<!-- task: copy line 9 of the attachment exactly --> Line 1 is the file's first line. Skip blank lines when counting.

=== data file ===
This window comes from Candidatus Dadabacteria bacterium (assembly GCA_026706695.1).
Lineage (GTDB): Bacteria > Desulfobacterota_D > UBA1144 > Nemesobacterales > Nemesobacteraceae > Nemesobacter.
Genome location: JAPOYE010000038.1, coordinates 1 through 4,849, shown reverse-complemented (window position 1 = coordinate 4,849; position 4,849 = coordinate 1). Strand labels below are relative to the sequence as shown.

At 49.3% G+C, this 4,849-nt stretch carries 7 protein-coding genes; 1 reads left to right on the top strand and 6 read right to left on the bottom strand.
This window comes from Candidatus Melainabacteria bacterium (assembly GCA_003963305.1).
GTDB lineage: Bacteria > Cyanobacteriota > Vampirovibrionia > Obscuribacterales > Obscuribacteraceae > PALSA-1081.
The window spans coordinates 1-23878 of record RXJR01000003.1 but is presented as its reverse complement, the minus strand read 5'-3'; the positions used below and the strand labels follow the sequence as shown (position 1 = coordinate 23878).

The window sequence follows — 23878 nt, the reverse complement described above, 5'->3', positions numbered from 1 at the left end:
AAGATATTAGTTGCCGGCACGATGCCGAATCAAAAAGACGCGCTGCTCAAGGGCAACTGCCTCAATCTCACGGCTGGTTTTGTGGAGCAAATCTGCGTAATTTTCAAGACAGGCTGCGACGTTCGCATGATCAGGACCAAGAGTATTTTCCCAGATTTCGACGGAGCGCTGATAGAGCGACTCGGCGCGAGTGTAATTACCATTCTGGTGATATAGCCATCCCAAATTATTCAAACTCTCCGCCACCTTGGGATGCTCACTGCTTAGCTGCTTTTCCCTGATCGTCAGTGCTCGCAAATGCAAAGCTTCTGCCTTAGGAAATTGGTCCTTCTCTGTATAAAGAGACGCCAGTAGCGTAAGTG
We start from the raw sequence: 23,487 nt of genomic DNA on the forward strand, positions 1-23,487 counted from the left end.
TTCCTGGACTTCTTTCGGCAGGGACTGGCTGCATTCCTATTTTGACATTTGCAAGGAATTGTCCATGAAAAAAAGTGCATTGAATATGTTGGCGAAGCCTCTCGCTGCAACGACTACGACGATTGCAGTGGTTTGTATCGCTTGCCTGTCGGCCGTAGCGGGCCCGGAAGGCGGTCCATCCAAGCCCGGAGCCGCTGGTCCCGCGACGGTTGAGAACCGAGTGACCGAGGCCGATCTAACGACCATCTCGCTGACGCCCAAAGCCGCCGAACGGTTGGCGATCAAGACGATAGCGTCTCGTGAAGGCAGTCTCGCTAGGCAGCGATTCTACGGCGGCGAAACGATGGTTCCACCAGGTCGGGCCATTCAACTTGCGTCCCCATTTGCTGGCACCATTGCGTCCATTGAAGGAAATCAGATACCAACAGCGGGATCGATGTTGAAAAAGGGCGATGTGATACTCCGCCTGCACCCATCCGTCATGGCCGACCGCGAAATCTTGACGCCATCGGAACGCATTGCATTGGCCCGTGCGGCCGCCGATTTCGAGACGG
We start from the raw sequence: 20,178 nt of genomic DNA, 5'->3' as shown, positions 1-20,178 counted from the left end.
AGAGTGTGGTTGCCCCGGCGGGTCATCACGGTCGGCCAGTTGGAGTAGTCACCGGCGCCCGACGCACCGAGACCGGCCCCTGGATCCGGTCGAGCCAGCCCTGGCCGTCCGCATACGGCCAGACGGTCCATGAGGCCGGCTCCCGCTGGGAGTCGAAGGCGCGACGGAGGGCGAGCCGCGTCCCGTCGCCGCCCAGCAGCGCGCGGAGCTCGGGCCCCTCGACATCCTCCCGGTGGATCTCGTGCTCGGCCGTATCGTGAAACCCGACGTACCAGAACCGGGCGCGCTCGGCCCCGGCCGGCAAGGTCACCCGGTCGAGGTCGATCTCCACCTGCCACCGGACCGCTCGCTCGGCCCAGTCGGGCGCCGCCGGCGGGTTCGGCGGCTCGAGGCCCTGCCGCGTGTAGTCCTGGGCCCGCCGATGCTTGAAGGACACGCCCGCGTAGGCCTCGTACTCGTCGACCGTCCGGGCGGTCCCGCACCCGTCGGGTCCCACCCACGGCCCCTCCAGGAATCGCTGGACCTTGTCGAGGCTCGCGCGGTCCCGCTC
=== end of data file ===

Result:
AAGATATTAGTTGCCGGCACGATGCCGAATCAAAAAGACGCGCTGCTCAAGGGCAACTGCCTCAATCTCACGGCTGGTTTTGTGGAGCAAATCTGCGTAATTTTCAAGACAGGCTGCGACGTTCGCATGATCAGGACCAAGAGTATTTTCCCAGATTTCGACGGAGCGCTGATAGAGCGACTCGGCGCGAGTGTAATTACCATTCTGGTGATATAGCCATCCCAAATTATTCAAACTCTCCGCCACCTTGGGATGCTCACTGCTTAGCTGCTTTTCCCTGATCGTCAGTGCTCGCAAATGCAAAGCTTCTGCCTTAGGAAATTGGTCCTTCTCTGTATAAAGAGACGCCAGTAGCGTAAGTG